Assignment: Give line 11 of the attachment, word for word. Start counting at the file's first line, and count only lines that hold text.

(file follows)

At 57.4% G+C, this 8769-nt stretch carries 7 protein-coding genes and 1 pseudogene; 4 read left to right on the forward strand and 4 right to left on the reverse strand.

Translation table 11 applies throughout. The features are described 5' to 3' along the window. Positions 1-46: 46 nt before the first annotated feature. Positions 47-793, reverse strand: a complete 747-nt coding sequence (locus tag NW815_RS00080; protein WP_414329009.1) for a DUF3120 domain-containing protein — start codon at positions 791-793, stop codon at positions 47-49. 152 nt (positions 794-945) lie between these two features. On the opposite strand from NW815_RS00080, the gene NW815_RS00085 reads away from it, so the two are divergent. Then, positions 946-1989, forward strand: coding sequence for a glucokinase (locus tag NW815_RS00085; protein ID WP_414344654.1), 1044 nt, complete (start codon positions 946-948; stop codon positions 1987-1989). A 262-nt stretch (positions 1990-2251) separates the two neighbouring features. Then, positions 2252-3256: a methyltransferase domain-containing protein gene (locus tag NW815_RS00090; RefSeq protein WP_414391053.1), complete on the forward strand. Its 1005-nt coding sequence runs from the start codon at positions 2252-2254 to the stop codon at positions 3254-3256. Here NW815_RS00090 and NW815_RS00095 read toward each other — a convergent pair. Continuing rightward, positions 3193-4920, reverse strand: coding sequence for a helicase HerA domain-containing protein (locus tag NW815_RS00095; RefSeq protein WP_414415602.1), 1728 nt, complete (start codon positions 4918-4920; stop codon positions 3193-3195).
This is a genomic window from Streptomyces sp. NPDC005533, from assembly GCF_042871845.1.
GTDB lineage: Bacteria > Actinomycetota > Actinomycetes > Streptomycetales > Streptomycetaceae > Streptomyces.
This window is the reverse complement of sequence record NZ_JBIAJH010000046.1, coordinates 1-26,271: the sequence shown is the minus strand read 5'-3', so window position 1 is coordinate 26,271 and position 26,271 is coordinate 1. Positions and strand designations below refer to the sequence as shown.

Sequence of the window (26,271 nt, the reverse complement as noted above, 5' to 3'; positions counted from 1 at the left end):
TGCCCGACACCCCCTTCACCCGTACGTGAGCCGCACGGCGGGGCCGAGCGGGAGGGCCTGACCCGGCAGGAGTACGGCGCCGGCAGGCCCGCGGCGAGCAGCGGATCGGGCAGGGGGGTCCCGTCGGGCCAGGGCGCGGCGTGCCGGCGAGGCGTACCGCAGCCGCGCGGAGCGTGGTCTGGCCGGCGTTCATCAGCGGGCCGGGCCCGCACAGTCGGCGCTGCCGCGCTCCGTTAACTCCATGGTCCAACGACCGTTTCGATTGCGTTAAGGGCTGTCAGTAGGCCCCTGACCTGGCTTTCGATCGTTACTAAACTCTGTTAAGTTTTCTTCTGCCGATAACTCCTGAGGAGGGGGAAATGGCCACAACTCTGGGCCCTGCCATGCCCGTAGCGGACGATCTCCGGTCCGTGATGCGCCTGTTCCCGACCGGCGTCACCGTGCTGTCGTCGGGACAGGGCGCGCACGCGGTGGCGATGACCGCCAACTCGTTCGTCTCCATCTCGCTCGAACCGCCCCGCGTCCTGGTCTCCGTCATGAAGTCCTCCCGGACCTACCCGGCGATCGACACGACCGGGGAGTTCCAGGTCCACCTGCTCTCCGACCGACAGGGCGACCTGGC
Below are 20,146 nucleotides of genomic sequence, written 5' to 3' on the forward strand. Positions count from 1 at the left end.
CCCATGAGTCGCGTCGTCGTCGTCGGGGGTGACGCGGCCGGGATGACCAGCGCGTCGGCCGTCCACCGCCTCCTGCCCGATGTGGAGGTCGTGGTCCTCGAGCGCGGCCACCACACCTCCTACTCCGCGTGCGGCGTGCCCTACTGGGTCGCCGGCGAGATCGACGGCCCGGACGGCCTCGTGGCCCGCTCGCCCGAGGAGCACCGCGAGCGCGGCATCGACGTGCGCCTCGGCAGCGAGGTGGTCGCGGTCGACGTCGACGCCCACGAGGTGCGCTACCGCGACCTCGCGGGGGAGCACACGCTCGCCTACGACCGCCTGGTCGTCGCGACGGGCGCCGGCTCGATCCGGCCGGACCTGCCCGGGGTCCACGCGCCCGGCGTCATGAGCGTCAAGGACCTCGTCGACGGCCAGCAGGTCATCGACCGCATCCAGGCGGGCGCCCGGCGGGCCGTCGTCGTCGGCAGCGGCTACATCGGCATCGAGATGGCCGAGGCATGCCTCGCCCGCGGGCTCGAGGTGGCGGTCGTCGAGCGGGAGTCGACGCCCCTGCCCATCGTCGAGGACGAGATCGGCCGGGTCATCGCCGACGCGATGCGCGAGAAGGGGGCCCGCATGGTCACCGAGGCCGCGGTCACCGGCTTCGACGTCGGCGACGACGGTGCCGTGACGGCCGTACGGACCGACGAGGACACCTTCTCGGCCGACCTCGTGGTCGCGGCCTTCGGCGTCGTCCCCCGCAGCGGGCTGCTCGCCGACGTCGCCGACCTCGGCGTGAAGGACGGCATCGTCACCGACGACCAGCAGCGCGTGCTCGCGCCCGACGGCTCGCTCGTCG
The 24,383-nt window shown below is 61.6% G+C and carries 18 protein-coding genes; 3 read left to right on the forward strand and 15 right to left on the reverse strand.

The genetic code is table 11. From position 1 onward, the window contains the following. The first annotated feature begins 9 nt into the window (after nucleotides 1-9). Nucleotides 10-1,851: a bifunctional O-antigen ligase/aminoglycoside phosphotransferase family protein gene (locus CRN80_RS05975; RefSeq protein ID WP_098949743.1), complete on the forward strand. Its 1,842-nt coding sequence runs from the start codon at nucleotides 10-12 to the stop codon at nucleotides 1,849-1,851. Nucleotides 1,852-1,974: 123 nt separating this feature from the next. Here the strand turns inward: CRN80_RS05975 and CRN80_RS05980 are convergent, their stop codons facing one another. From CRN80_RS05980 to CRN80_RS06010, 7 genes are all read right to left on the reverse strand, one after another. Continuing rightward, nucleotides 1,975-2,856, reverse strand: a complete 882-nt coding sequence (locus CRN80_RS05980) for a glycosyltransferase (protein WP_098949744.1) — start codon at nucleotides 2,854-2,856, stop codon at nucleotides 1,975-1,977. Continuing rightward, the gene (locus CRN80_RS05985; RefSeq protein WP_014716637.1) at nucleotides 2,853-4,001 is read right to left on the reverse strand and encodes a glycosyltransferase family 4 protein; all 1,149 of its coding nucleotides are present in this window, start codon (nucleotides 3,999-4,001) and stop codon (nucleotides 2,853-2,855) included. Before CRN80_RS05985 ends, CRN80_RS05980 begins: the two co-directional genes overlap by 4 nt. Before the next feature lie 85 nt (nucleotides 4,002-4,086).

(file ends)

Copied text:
The genetic code is table 11. From position 1 onward, the window contains the following. The first annotated feature begins 9 nt into the window (after nucleotides 1-9). Nucleotides 10-1,851: a bifunctional O-antigen ligase/aminoglycoside phosphotransferase family protein gene (locus CRN80_RS05975; RefSeq protein ID WP_098949743.1), complete on the forward strand. Its 1,842-nt coding sequence runs from the start codon at nucleotides 10-12 to the stop codon at nucleotides 1,849-1,851. Nucleotides 1,852-1,974: 123 nt separating this feature from the next. Here the strand turns inward: CRN80_RS05975 and CRN80_RS05980 are convergent, their stop codons facing one another. From CRN80_RS05980 to CRN80_RS06010, 7 genes are all read right to left on the reverse strand, one after another. Continuing rightward, nucleotides 1,975-2,856, reverse strand: a complete 882-nt coding sequence (locus CRN80_RS05980) for a glycosyltransferase (protein WP_098949744.1) — start codon at nucleotides 2,854-2,856, stop codon at nucleotides 1,975-1,977. Continuing rightward, the gene (locus CRN80_RS05985; RefSeq protein WP_014716637.1) at nucleotides 2,853-4,001 is read right to left on the reverse strand and encodes a glycosyltransferase family 4 protein; all 1,149 of its coding nucleotides are present in this window, start codon (nucleotides 3,999-4,001) and stop codon (nucleotides 2,853-2,855) included. Before CRN80_RS05985 ends, CRN80_RS05980 begins: the two co-directional genes overlap by 4 nt. Before the next feature lie 85 nt (nucleotides 4,002-4,086).